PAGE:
Untying the legal knot

| Updated on November 14, 2017 Published on March 19, 2012

A potential consequence of the Court judgment in Vodafone case is that its endorsement could be deemed, by a legal fiction, to have happened on the day the transaction took place.

Prima facie, there is nothing arbitrary in the Union Budget proposal to amend the Income Tax (IT) Act retrospectively to bring all Vodafone-Hutchison type offshore deals under the tax net. The intent to tax was clear right from the beginning in this case – where the buyer, the seller as well as the company bought were technically incorporated overseas, though the underlying assets were located in India. But the revenue authorities' efforts suffered a setback, with the Supreme Court in January absolving Vodafone from any tax liability, on grounds that its acquisition was an offshore transaction involving only shares and the existing IT law only covered direct transfer of capital assets within India. The Act had to, then, be amended to explicitly provide for the “legislative intent” to tax all deals whose value derives, directly or directly, from assets situated in India. The latest Finance Bill has, in fact, termed the proposed amendments as being merely “clarificatory” in order to “restate the legislative intent”. Such restatement could only have applied retrospectively and there is no arbitrariness at least in that respect.

But the merits of the retrospective amendments do not still address a basic problem involving the Vodafone transaction. The IT department was going after Vodafone primarily on the count that it should have deducted tax at source on the purchase consideration paid to Hutchison. A potential consequence of the Supreme Court concurring with Vodafone's line of reasoning is that such an endorsement could be deemed, by a legal fiction, to have happened on the day the transaction took place. From here, it is but a short step to argue that there is no way the genie of ‘non-deduction of tax at source' could be put back after payment has actually been made for the retrospective nature of the “clarification” to take effect and all penal consequences that entail. Compounding the Government's difficulty in the situation is its own assurance to the industry associations that it would not go after all indirect asset transfers from April 1, 1962, even if the law now confers such a right. By implication, it is holding out that it is only after Vodafone or a few other cases of indirect transfers, exposing it to charges of arbitrariness in such selection.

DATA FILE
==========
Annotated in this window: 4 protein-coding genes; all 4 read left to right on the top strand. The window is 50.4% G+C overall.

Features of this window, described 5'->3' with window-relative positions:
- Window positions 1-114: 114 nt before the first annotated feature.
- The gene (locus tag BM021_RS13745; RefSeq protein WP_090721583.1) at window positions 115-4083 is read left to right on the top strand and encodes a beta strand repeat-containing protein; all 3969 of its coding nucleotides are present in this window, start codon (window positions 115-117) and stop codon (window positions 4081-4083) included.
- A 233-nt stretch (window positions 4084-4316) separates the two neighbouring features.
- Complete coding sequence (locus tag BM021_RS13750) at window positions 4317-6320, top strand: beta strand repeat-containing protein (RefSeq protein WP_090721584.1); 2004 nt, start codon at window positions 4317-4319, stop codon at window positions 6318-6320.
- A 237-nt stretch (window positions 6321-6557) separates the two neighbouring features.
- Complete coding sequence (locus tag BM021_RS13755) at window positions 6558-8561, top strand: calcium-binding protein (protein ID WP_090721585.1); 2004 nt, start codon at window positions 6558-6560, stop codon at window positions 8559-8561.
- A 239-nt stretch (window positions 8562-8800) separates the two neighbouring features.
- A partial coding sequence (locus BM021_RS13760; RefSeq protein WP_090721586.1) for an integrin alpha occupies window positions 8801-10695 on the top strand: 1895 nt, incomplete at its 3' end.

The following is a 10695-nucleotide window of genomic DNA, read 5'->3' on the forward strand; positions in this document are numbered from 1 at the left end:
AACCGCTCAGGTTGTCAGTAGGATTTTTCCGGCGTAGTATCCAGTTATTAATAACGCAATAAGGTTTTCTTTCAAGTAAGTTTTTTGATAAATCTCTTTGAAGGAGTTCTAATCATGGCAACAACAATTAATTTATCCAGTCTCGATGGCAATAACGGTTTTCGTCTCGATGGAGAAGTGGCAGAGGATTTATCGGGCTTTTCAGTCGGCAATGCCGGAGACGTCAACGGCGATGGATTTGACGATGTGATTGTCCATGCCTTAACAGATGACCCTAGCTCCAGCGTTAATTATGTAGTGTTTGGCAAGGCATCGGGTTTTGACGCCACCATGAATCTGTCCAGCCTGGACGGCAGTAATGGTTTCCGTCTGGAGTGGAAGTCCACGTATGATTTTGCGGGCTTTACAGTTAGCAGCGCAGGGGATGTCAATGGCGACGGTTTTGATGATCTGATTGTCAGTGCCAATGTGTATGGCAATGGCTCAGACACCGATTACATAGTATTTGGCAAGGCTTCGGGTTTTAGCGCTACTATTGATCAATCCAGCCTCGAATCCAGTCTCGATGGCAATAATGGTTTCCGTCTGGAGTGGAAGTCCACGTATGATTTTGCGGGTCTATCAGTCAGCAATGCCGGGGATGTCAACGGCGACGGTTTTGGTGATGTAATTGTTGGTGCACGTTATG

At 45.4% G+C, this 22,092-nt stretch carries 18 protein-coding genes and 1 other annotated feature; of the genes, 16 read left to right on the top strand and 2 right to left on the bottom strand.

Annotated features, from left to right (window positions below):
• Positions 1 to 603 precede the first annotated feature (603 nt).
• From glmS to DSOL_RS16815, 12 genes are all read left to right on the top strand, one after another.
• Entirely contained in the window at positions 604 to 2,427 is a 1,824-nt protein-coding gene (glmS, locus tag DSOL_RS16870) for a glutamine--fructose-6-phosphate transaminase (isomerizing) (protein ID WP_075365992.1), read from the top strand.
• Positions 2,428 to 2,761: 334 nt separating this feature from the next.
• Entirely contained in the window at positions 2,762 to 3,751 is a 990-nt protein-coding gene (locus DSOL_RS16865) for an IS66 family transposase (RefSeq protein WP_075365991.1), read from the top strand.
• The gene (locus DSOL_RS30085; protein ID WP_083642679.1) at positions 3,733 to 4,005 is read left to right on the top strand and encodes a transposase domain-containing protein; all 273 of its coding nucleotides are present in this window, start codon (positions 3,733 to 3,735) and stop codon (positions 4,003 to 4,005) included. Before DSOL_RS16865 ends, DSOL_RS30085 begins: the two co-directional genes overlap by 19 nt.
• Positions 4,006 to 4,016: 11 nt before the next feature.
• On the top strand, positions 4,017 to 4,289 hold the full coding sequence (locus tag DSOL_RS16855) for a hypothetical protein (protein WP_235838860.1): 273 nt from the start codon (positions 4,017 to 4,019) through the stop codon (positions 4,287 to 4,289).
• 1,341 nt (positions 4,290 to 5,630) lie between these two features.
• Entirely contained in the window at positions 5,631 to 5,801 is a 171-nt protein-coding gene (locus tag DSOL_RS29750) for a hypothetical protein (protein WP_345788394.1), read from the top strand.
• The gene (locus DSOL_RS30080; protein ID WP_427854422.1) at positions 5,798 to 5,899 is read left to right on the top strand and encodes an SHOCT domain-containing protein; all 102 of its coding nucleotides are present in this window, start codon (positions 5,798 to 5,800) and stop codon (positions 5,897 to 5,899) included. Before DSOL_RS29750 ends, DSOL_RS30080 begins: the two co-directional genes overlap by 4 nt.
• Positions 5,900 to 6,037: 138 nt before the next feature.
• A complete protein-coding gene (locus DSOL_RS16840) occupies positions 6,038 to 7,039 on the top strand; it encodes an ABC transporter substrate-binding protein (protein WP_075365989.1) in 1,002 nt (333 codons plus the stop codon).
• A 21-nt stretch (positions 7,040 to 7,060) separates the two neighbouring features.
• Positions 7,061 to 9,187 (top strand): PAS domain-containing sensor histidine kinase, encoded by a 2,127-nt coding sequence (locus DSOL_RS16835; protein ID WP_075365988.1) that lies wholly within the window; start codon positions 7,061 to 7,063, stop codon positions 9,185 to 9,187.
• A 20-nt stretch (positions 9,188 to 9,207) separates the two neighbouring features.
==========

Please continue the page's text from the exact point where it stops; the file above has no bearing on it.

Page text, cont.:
Apart from all this, the Vodafone-Hutchison deal also needs to be viewed from a larger perspective of attracting foreign direct investment (FDI). Today, a Mauritius-registered foreign institutional investor (FII) making gains by selling shares in Indian exchanges pays no tax by availing benefits of a double-taxation avoidance treaty. Doesn't that privilege FIIs over those not only bringing in money, but even creating solid assets on the ground in the country? In this case, both the original investor (Hutchison) and the one that bought its business in India (Vodafone) have demonstrated their commitment in terms of building assets and generating employment. While clarity in tax laws and plugging loopholes to prevent round-tripping of investments is welcome, it should not be at the expense of promoting legitimate FDI activity, especially in core infrastructure sectors. Given the choice before them to go to other destinations, there may even be a case for extending favourable tax treatment on an explicit basis to such investors. That could promise ‘real' capital gains.

Published on March 19, 2012
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